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China's Great Ball of Money Is Rolling Back Into Commodities

China's Great Ball of Money Is Rolling Back Into Commodities

(Getty/Saul Loeb)

Sunday, 27 November 2016 12:49 PM

In China, money flow is tightly controlled and capital markets are relatively underdeveloped, meaning the economy works like squeezing a balloon.

You press it in one place, and it bulges in another. Policy-maker moves to cool one expansion only serve to inflate another.

Now that "gyration of bubbles," according to Société Général SA’s chief China economist Wei Yao, has been heating up the commodities market again.

Earlier this month, thermal and coking coal futures hit a record high since their debut in 2013 while zinc soared to the highest since 2011. Steel rebar, nickel, tin, iron ore and rubber futures also climbed to multi-year highs. 

It's also interesting that buyers are piling in to get their hands on more obscure commodities such as glass, which is traded on the nation's futures exchanges, and garlic.

Data compiled by the Commerce Ministry in Beijing shows the price of the bulbs soared to record high or 14 yuan per kg, a rise of more than 80 percent from a year-ago.

Glass futures in Zhengzhou ran up to the highest in more than two years on Nov. 11 amid heavy trading. 

Fundamental issues of declining supply and rising demand are partly to blame, but market watchers reckon that an uptick in trading volumes smacks of speculation, likely nudged by tightening measures in property markets.

"It's possible that some of the money is coming out of housing markets, especially from the first- and second-tier cities where tightening measures have been imposed to curb the property bubble,” said Aidan Yao, senior emerging Asia economist at AXA Investment Managers, in an interview.

Despite slowing wider economic growth, real-estate prices of China's top-tier cities have climbed very quickly in the last few years. Shenzhen, for example, saw home prices skyrocketing as much as 60 percent just in the past year.

In an attempt to cool the rally, Beijing rolled out new measures in October to more than 20 — mostly top-tier — cities where property prices have disproportionately rallied.

"Garlic could be one of the target markets for speculators because there hasn't been a supply-and-demand change dramatic enough to warrant such a big price spike,” said AXA Investment’s Yao.

The country's ball of hot money has also been making its way back to bonds markets, less than a year after the home-buying frenzy almost drove the bond "bubble" to a collapse. "Despite no substantial monetary easing, bond yields have been falling until recently, which is a clear sign that a lot of the money has gone into fixed income markets as well," said Yao at AXA Investment.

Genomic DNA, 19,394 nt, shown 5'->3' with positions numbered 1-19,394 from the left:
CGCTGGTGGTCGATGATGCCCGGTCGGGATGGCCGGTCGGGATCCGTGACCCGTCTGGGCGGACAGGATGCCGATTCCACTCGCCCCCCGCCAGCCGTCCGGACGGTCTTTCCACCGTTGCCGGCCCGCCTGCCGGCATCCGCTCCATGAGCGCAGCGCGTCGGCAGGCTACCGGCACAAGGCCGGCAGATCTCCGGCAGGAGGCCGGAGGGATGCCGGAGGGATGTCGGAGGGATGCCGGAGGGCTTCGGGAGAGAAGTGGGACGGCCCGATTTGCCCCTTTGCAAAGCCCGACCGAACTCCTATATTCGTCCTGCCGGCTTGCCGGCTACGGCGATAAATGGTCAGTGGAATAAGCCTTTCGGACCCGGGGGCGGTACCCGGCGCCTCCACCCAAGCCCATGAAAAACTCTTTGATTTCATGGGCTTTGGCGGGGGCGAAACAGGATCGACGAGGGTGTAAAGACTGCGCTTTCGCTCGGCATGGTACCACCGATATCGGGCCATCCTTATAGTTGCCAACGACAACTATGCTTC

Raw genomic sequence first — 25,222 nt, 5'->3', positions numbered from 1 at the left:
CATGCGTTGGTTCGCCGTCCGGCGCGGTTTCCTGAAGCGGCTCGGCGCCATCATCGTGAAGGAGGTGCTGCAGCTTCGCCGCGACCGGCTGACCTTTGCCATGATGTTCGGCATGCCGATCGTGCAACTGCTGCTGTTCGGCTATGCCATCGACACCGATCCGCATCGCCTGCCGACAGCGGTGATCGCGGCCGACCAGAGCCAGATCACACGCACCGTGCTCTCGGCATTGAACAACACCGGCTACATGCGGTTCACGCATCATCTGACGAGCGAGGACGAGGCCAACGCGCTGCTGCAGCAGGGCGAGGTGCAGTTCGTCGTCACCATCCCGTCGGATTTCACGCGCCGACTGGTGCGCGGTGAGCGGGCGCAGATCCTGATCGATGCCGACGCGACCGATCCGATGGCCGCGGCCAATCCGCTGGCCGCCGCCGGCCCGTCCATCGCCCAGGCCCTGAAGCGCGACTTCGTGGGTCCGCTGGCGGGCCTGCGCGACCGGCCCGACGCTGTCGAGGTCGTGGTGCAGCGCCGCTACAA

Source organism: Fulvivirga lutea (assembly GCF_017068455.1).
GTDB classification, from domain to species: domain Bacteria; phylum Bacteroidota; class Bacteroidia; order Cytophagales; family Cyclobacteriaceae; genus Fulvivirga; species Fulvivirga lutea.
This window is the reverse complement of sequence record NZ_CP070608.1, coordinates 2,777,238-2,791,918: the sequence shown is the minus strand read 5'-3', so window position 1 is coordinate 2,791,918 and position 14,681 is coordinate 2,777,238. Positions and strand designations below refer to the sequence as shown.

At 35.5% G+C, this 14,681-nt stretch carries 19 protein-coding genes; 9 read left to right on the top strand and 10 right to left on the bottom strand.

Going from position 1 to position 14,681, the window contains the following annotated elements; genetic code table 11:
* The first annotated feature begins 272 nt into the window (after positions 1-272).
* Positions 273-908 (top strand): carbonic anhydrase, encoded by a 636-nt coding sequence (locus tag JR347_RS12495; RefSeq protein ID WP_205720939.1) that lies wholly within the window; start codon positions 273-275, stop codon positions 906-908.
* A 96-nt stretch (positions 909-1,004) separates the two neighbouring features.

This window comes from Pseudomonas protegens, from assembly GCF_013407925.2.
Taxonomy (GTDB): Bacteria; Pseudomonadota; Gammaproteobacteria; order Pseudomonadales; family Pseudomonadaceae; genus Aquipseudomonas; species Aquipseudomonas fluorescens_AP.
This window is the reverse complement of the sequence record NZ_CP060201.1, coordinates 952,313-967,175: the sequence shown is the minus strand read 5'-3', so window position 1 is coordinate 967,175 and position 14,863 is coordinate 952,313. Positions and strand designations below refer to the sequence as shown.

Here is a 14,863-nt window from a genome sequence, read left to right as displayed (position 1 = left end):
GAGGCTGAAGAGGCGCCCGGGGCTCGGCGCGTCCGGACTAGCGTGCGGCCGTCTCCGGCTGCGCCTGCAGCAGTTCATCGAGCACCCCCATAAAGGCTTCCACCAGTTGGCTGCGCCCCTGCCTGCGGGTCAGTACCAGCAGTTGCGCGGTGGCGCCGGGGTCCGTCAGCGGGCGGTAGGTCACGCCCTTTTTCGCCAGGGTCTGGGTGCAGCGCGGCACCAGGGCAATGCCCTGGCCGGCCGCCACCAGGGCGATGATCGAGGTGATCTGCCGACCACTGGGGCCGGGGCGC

He added that the recent development is a "mirror image" of post-equities meltdown over the summer last year. "When the stocks market collapsed, the housing market became the magnet for capital and now commodities is a popular destination," he said.

SocGen’s Yao agrees, saying that “the wall of liquidity and the dynamics are still there.” But this time around, she cautiously raises a red flag on such a rapid price rally in the commodities.

"These are the signs that Chinese policy makers should take note of because this indicates that inflation pressure at some point in the financial system or in the housing market will spill over into the real economy,” she said.

A persistently rising CPI will be a “straitjacket” on the People's Bank of China next year, giving a serious conundrum to the central bank in terms of its policy direction next year.

“Although that’s our risk scenario, if that happens, it becomes a very tricky question for PBOC whether they should ease or tighten their monetary policy,” said SocGen’s Yao.

To the senior economist at AXA Investment, it's not yet "alarming" for overall price levels due to “problems of overcapacity” in sectors where inflationary fears are high.

"Fast commodities price rally, to the extent that it is driven partly by speculation, does bring some financial risks. But for inflation, unless it is driven by a structural demand-supply imbalance, it should not pose an alarming risk,” he said. "The support for a persistent price run-up is still very weak at the moment."


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In China, money flow is tightly controlled and capital markets are relatively underdeveloped, meaning the economy works like squeezing a balloon.
china, money, commodities, ball
Sunday, 27 November 2016 12:49 PM
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